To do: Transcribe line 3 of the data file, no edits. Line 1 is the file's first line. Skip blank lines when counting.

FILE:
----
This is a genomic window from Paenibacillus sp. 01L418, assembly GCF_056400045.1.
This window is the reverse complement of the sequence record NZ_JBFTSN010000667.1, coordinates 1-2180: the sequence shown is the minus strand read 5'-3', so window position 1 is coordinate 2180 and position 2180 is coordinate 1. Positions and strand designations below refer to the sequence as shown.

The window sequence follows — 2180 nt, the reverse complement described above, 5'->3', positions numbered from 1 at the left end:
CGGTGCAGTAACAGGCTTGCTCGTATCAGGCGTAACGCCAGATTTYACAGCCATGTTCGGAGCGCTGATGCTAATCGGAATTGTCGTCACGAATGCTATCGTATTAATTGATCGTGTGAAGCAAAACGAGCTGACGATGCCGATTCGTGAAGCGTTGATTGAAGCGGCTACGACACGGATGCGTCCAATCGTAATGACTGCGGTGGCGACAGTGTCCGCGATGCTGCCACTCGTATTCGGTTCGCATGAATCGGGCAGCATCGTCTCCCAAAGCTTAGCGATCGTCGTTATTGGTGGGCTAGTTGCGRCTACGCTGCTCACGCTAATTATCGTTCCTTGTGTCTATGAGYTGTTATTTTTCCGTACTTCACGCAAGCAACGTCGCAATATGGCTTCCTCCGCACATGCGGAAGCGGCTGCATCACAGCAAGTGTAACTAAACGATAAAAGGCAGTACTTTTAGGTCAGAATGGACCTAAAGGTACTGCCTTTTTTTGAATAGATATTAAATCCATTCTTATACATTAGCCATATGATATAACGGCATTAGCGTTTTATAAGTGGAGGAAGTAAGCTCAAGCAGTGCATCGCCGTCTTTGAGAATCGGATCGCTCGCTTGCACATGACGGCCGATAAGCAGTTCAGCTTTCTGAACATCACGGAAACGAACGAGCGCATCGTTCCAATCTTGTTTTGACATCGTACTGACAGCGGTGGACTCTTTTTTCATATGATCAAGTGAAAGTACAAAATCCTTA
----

The window sequence follows — 2180 nt, the reverse complement described above, 5'->3', positions numbered from 1 at the left end: